Pushing Send

Pushing SendTitle: Pushing Send
Author: Ally Derby, Jaqueline Ross
Genre(s): Contemporary Fiction, Young Adult
Pages: 211
Published by Blue Valley Publishing on 2015-08-08
ISBN: 978-1515178903
ASIN: B012A8BC5G
Format: eARC
Source: NetGalley

FTC Disclosure: Regardless of how I received this book, this is an honest review based on my own opinions. Read my full disclosure here.

 
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From the back cover...

Fitting in has never been something fifteen-year-old Hadley Asher ever aspired to. Three schools in one year brings unwanted and unwelcome attention to a girl like Hadley who only wants to blend in.
After her family moves from Buffalo, NY to the small, upper-class town of Blue Valley in Central New York, Hadley's next door neighbor Lana quickly befriends her, the two becoming nearly inseparable. However, Paxton Jamison, Lana's stepbrother and the boy with the brilliant blue eyes, has to step in to help Hadley deal with Lana, who is hard to handle on a good day.
When an unprecedented scandal and tragedy strike the small community, Hadley becomes its focus, its target. As a result, the girl who hides in books and wants to blend in with the background finds breathing is nearly impossible.

My Review

Pushing Send is a yung adult novel with some very deep and intense situations, especially appropriate in this day and age.

Hadley’s life has be turned upside down yet again as she and her family have moved again to a small town in New York.   Her father lost his job after an accident and now her father has addiction issues.  This leaves her nother as the sole breadwinner, overworked and continually making excuses for Hadley’s father.  All of this has meant that Hadley has not only had to grow up fast, but it has really damaged her ability to trust others.  As a result, she just tries to fly under the radar and keep to herself.  But being the new girl in a small school, it is hard to remain anonymous for too long.  Soon after she moves, she meets Lana, her neighbor and soon her best friend.  She also meets her older stepbrother Paxton, with whom she becomes friends as well.

It was at this point that I thought this was going to be the typical love story between a somewhat geeky, socially awkward girl and the gorgeous jock, but there is so much to the story.  Pax likes Hadley and thinks she’s a good influence on his sometimes tumultuous little sister.  Their friendships are unexpected, as Hadley could not be more different.  Lana and Paxton are well off and have had a lot of advantages in life, whereas Hadley and her family are struggling, financially and emotionally.

Things go better than Hadley expected for awhile, until something happens that ruins everything.  It is at this point that everything goes into a horrific doward spiral for her and it becomes almost overwhelming.  Just about everything that could go wrong does.

There are some important plot lines in this book, particularly appropriate for our time.  It highlights the downside of such a digital age and how it can ruin lives.  It shows how quick people are to assume the worst, to judge.  There is also an important theme of mental illness and how much that can go unnoticed in teenagers.  There are also themes of love and forgiveness, compassion and understanding.  These plot lines and themes are well considered and important to the time.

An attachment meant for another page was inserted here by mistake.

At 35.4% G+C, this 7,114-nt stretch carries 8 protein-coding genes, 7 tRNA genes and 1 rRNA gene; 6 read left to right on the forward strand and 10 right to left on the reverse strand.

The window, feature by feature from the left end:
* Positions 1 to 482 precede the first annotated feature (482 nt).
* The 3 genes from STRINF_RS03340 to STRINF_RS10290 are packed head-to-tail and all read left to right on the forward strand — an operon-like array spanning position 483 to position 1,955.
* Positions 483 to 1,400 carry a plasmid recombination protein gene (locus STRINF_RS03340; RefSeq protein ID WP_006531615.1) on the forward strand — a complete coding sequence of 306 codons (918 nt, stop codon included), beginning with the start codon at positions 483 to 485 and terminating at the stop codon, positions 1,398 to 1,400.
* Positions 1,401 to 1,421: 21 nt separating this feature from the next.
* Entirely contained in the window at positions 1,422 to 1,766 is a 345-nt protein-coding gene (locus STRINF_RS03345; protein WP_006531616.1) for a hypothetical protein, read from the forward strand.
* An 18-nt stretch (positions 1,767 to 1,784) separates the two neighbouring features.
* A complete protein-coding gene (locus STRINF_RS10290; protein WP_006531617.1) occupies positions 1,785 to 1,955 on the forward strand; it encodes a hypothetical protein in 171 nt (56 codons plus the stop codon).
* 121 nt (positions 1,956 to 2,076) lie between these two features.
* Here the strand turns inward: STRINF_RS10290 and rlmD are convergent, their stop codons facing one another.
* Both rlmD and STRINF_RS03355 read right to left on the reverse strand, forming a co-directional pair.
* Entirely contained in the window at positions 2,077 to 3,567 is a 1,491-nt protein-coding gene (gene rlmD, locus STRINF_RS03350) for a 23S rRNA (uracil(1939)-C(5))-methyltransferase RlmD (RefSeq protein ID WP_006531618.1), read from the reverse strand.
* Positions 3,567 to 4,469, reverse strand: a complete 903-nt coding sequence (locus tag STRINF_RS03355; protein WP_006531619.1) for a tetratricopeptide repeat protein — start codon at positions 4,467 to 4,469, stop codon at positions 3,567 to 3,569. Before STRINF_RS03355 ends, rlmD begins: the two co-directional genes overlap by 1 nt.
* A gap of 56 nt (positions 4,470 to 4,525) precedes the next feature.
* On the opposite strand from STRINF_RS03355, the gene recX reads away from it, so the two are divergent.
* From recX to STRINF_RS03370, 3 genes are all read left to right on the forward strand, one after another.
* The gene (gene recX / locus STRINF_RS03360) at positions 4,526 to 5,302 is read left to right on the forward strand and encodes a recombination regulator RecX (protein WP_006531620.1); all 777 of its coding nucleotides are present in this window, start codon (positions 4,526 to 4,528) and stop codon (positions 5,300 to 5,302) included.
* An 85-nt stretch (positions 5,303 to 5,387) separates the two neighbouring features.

However, there were times when it almost felt like various parts of the book were written for different demographics.  It was something that was very noticeable to me, even as I enjoyed the overall story.  It was only when I was preparing to write this review that I realized that this was written my a middle-school girl and her mother, which explains those variations.  It also explained the massive fangirling going on throughout the book, although that was appropriate to the age of the main character.  But if you haven’t read the series fangirled (The Hunger Games, Percy Jackson, The Fault in Our Stars, etc.),, you will find spoilers to those novels.

The only other thing that gave me pause was the time jumping.  The book takes place over roughly 2 years and there were several moments when the time jumped forward.  While I think the jumping was necessary for the story, I wish there was some kind of indication from the beginning like an italicized six months later or some such thing so as to eliminate confusion.

My Recommendation

All in all this was a good story that touched on some important issues, even with the couple of things that jumped out at me.  I am hoping that there will be a sequel because I want to know more!

Rating Report
Plot
Characters
Writing
Pacing
Cover
Overall: 3.6

About Ally Derby

Ally Derby lives in upstate New York in a small town. She is a middle school student,who loves field hockey, music, books, family and God.

She has no problem sticking up for what she feels is right, regardless of the social ramifications and that doesn’t always go over well.

She is also a fierce fangirl, and loves to role play on Instagram as @firefandoms.
Her favorite book genre is young adult dystopian. Her favorite book series include, The Hunger Games, Percy Jackson, The Divergent series, The Maze Runner, and The Selection series.

Other books she devours are anything John Green, and Gayle Foreman.

Her books are her life and when Ally gets in trouble at home, her mother grounds her from books, *gasp*

About Jaqueline Ross

Jaqueline Ross is an author, and mother to Ally. She reads almost everything Ally does and enjoys the romance genre.

She is ‘one of those moms’. Meaning she is overprotective and pushes Ally to do her best at everything she does.

Reading this book contributed to these challenges:

The Accident Season

The Accident SeasonTitle: The Accident Season
Author: Moïra Fowley-Doyle
Genre(s): Contemporary Fiction, Fantasy & Magic, Love & Romance, Young Adult
Pages: 288
Published by Kathy Dawson Books on 2015-08-18
ISBN: 978-0552571302
ASIN: B00SI0B4M2
Format: eARC
Source: Penguin First to Read